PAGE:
30 When the priest Phinehas and the chiefs of the congregation, the heads of the families of Israel who were with him, heard the words that the Reubenites and the Gadites and the Manassites spoke, they were satisfied. 31The priest Phinehas son of Eleazar said to the Reubenites and the Gadites and the Manassites, “Today we know that the L ord is among us, because you have not committed this treachery against the L ord; now you have saved the Israelites from the hand of the L ord.”

32 Then the priest Phinehas son of Eleazar and the chiefs returned from the Reubenites and the Gadites in the land of Gilead to the land of Canaan, to the Israelites, and brought back word to them. 33The report pleased the Israelites; and the Israelites blessed God and spoke no more of making war against them, to destroy the land where the Reubenites and the Gadites were settled. 34The Reubenites and the Gadites called the altar Witness; “For,” said they, “it is a witness between us that the L ord is God.”

21. Then the children of Reuben, etc The state of the case turns on the definition. For the children of Reuben, Gad, and Manasseh, explain that they had a different intention, and thus exculpate themselves from the charge, inasmuch as the nature of the proceeding was quite different from what the others supposed. In not making a disturbance, 185185     Latin, “Quod autem non tumultuantur.” French, “Et en ce qu’ils n’escarmouchent point;” “And in not skirmishing.” — Ed. nor picking a quarrel for the injustice done, to them they give an example of rare modesty, which is held forth for our imitation; so that if at any time anything we have rightly done happen to be unjustly and falsely blamed by those not acquainted with its nature, we may deem it sufficient to refute the censure only so far as may be necessary for clearing ourselves. Moreover, that the more credit may be given to them, and that they may the better attest their integrity, they, by a solemn protest, put far from them the wickedness of which they were suspected. For there is force and meaning in the reduplication, The Lord God of gods, the Lord God of gods, by which they with vehemence affirm, how faithfully they desire to persevere in the doctrine of the Law, and how greatly they abhor all contrary superstitions. But as their intention was not patent to men, and every one explained it variously, according to his own sense, they appeal to the judgment of God, and offer to submit to punishment if he decide that they had attempted anything wickedly. And to prove that they are not like hypocrites who, with abandoned wickedness, appeal to God a hundred times as judge even when they are convicted in their own minds, they not only bring forward conscience, but at the same time declare, that the whole people will be witness; as if they had said, that it will be made palpable by the fact itself, that they never had any intention of devising any new form of worship; and they rightly explain, how the altar would have been unlawful, namely, if they had built it for the purpose of offering sacrifice. For the Law did not condemn the mere raising of heaps of stones, but only enjoined that sacrifices should be offered in one place, for the purpose of retaining the people in one faith, lest religion should be rent asunder, lest license should be given to human presumption, and thus every man might turn aside to follow his own fictions. We thus see how an explanation of the nature of the deed removes the detestation which the ten tribes had conceived of it. 186186     Several Romish writers endeavored to make the most of this transaction, and think they find in the apparent sanction which it gives to the erection of an altar similar to the one on which sacrifices were offered though intended for a different purpose, an authority for their endless forms of image worship. It is scarcely possible to treat such an argument seriously, but it is surely sufficient to answer, that while the Reubenites and their associates justified the erection of their altar, by declaring in the most solemn manner, that they never intended, and were firmly determined never to employ it for religious service, the Romanists, on the other hand, erect their images for the express purpose of so employing them, and are continually extolling the imaginary benefits which this sacrilegious employment of them confers. — Ed.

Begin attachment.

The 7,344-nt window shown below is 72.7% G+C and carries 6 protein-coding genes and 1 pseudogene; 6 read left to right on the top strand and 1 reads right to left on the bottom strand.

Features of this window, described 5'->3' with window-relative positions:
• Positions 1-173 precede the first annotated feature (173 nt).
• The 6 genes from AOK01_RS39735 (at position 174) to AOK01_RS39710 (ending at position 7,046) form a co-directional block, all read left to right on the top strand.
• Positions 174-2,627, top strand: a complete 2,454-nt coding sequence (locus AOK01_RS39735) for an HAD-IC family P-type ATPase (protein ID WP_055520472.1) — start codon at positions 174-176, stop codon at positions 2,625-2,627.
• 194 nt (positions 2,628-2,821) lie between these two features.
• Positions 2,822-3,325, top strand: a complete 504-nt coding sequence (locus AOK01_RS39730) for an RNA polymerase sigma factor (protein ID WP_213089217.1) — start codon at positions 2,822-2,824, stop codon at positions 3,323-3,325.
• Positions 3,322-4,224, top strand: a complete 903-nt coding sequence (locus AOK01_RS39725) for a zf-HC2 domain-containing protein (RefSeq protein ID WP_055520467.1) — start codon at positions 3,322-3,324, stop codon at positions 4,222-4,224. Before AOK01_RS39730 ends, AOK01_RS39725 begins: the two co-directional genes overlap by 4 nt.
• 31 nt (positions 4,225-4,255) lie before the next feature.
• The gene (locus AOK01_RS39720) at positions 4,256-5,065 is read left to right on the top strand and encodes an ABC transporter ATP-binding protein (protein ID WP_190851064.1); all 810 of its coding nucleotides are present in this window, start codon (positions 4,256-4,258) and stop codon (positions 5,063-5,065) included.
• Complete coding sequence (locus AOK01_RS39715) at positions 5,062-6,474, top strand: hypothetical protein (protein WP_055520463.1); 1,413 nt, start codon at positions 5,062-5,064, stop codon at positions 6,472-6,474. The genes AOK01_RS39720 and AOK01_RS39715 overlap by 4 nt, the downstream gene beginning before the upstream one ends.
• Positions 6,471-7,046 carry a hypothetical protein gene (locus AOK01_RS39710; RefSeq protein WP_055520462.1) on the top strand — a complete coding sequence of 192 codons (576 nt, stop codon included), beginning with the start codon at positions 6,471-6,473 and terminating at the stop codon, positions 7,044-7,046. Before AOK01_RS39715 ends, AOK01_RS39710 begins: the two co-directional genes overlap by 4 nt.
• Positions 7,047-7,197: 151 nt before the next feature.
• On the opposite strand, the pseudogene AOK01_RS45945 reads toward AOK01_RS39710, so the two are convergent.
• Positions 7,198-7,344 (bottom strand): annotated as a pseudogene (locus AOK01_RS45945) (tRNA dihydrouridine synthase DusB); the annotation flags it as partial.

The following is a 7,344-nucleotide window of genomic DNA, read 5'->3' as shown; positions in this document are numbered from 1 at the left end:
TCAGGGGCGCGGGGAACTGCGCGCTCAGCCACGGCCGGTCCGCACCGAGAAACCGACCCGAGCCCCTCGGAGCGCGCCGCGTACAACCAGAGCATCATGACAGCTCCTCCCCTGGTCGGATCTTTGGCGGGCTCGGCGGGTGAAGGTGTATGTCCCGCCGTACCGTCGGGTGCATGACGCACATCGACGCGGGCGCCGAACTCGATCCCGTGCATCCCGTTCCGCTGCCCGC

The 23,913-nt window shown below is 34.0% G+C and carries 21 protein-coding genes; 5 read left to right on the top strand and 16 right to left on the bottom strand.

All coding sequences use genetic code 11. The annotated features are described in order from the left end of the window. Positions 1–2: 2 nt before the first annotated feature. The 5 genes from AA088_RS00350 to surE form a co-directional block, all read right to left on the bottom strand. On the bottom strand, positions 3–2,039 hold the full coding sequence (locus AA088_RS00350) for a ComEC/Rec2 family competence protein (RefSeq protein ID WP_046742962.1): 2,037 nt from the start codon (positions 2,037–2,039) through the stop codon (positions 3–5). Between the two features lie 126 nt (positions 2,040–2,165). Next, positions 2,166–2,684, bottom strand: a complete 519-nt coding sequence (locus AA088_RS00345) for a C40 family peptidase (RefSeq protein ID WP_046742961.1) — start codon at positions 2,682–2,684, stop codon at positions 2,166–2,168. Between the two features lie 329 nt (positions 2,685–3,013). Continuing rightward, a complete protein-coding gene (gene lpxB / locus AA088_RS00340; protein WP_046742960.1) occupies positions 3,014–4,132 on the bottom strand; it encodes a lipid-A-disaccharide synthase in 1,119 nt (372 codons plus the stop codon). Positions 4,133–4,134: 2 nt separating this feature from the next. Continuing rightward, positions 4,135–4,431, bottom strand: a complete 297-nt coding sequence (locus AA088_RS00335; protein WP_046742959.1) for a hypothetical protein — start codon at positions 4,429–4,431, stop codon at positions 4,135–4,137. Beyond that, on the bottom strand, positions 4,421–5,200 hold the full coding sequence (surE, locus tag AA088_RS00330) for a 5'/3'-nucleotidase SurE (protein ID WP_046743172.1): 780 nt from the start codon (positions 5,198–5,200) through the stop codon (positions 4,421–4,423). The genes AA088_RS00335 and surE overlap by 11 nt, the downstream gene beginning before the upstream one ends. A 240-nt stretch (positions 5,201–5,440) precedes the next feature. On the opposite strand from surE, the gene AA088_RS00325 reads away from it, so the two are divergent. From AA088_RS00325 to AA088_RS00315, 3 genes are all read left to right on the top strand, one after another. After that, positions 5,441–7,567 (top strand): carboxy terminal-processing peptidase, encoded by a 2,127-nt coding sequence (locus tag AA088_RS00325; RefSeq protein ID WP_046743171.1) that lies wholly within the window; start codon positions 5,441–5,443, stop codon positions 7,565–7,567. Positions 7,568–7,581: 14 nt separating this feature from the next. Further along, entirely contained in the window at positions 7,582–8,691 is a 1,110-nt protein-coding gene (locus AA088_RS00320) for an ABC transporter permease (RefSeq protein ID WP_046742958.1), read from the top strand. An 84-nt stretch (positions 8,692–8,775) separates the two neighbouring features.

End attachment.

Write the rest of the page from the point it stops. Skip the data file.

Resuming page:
It is not strictly correct, though appropriate enough, for the rudeness of sense, to place our God above all gods. For it is impossible to compare him with others, seeing that no others actually exist. Hence, in order to avoid the apparent absurdity, some interpreters substitute angels for gods; this meaning holds in some cases, though not in all. It ought not, however, to seem harsh when he who is the one sole supreme being is called the God of gods, inasmuch as he has no equal, standing forth conspicuous above all other height, and so, by his glory, obscuring and annihilating all names of deity which are celebrated in the world. Hence this mode of speaking ought to be viewed with reference to the common sense of the vulgar.